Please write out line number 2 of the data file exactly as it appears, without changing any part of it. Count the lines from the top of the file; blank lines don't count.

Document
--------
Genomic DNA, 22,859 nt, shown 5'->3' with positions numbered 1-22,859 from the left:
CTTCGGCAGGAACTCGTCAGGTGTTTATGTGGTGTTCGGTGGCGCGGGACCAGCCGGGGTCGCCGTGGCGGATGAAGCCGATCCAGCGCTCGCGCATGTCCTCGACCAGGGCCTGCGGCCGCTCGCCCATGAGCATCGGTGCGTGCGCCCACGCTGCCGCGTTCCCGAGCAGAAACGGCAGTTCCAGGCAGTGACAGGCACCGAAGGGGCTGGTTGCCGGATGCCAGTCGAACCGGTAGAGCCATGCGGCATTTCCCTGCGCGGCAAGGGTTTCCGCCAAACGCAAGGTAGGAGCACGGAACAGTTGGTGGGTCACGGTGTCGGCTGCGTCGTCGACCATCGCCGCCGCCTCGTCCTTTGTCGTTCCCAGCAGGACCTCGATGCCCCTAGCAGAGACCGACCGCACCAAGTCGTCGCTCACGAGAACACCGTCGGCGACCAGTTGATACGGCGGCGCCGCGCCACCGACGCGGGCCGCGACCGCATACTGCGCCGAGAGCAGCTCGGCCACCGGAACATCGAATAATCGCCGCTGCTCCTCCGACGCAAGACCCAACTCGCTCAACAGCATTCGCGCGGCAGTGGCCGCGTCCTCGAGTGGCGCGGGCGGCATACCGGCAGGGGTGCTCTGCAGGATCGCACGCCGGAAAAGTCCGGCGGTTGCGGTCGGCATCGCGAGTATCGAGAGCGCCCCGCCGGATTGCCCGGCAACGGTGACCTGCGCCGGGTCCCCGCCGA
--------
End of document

CTTCGGCAGGAACTCGTCAGGTGTTTATGTGGTGTTCGGTGGCGCGGGACCAGCCGGGGTCGCCGTGGCGGATGAAGCCGATCCAGCGCTCGCGCATGTCCTCGACCAGGGCCTGCGGCCGCTCGCCCATGAGCATCGGTGCGTGCGCCCACGCTGCCGCGTTCCCGAGCAGAAACGGCAGTTCCAGGCAGTGACAGGCACCGAAGGGGCTGGTTGCCGGATGCCAGTCGAACCGGTAGAGCCATGCGGCATTTCCCTGCGCGGCAAGGGTTTCCGCCAAACGCAAGGTAGGAGCACGGAACAGTTGGTGGGTCACGGTGTCGGCTGCGTCGTCGACCATCGCCGCCGCCTCGTCCTTTGTCGTTCCCAGCAGGACCTCGATGCCCCTAGCAGAGACCGACCGCACCAAGTCGTCGCTCACGAGAACACCGTCGGCGACCAGTTGATACGGCGGCGCCGCGCCACCGACGCGGGCCGCGACCGCATACTGCGCCGAGAGCAGCTCGGCCACCGGAACATCGAATAATCGCCGCTGCTCCTCCGACGCAAGACCCAACTCGCTCAACAGCATTCGCGCGGCAGTGGCCGCGTCCTCGAGTGGCGCGGGCGGCATACCGGCAGGGGTGCTCTGCAGGATCGCACGCCGGAAAAGTCCGGCGGTTGCGGTCGGCATCGCGAGTATCGAGAGCGCCCCGCCGGATTGCCCGGCAACGGTGACCTGCGCCGGGTCCCCGCCGA